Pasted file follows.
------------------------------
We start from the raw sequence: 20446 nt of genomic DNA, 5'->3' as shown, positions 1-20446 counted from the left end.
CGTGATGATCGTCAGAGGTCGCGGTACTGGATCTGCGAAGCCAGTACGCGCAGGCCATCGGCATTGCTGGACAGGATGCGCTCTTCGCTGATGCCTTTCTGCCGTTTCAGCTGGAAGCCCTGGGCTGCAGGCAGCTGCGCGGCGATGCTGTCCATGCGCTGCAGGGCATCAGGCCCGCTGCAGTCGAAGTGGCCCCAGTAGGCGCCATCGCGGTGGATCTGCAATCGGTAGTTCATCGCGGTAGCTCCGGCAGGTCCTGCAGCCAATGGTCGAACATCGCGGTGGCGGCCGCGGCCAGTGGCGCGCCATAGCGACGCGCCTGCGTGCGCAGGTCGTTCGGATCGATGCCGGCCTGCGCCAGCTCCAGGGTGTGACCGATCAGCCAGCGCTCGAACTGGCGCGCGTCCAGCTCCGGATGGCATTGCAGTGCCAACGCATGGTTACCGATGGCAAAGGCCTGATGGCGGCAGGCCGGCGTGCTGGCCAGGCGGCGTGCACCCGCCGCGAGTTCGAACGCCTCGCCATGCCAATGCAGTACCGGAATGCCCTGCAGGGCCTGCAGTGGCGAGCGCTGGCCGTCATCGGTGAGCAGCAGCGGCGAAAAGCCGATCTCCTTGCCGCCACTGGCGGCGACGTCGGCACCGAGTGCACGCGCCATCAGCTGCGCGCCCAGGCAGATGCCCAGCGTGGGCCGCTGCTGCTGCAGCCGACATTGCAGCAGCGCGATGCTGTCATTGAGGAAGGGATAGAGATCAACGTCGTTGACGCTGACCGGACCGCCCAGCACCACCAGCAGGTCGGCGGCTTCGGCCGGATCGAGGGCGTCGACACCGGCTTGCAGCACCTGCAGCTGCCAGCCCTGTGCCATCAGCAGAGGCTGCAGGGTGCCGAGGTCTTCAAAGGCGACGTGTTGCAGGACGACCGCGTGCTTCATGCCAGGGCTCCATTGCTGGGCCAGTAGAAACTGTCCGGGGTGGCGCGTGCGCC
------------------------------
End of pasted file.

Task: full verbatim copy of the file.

We start from the raw sequence: 20446 nt of genomic DNA, 5'->3' as shown, positions 1-20446 counted from the left end.
CGTGATGATCGTCAGAGGTCGCGGTACTGGATCTGCGAAGCCAGTACGCGCAGGCCATCGGCATTGCTGGACAGGATGCGCTCTTCGCTGATGCCTTTCTGCCGTTTCAGCTGGAAGCCCTGGGCTGCAGGCAGCTGCGCGGCGATGCTGTCCATGCGCTGCAGGGCATCAGGCCCGCTGCAGTCGAAGTGGCCCCAGTAGGCGCCATCGCGGTGGATCTGCAATCGGTAGTTCATCGCGGTAGCTCCGGCAGGTCCTGCAGCCAATGGTCGAACATCGCGGTGGCGGCCGCGGCCAGTGGCGCGCCATAGCGACGCGCCTGCGTGCGCAGGTCGTTCGGATCGATGCCGGCCTGCGCCAGCTCCAGGGTGTGACCGATCAGCCAGCGCTCGAACTGGCGCGCGTCCAGCTCCGGATGGCATTGCAGTGCCAACGCATGGTTACCGATGGCAAAGGCCTGATGGCGGCAGGCCGGCGTGCTGGCCAGGCGGCGTGCACCCGCCGCGAGTTCGAACGCCTCGCCATGCCAATGCAGTACCGGAATGCCCTGCAGGGCCTGCAGTGGCGAGCGCTGGCCGTCATCGGTGAGCAGCAGCGGCGAAAAGCCGATCTCCTTGCCGCCACTGGCGGCGACGTCGGCACCGAGTGCACGCGCCATCAGCTGCGCGCCCAGGCAGATGCCCAGCGTGGGCCGCTGCTGCTGCAGCCGACATTGCAGCAGCGCGATGCTGTCATTGAGGAAGGGATAGAGATCAACGTCGTTGACGCTGACCGGACCGCCCAGCACCACCAGCAGGTCGGCGGCTTCGGCCGGATCGAGGGCGTCGACACCGGCTTGCAGCACCTGCAGCTGCCAGCCCTGTGCCATCAGCAGAGGCTGCAGGGTGCCGAGGTCTTCAAAGGCGACGTGTTGCAGGACGACCGCGTGCTTCATGCCAGGGCTCCATTGCTGGGCCAGTAGAAACTGTCCGGGGTGGCGCGTGCGCC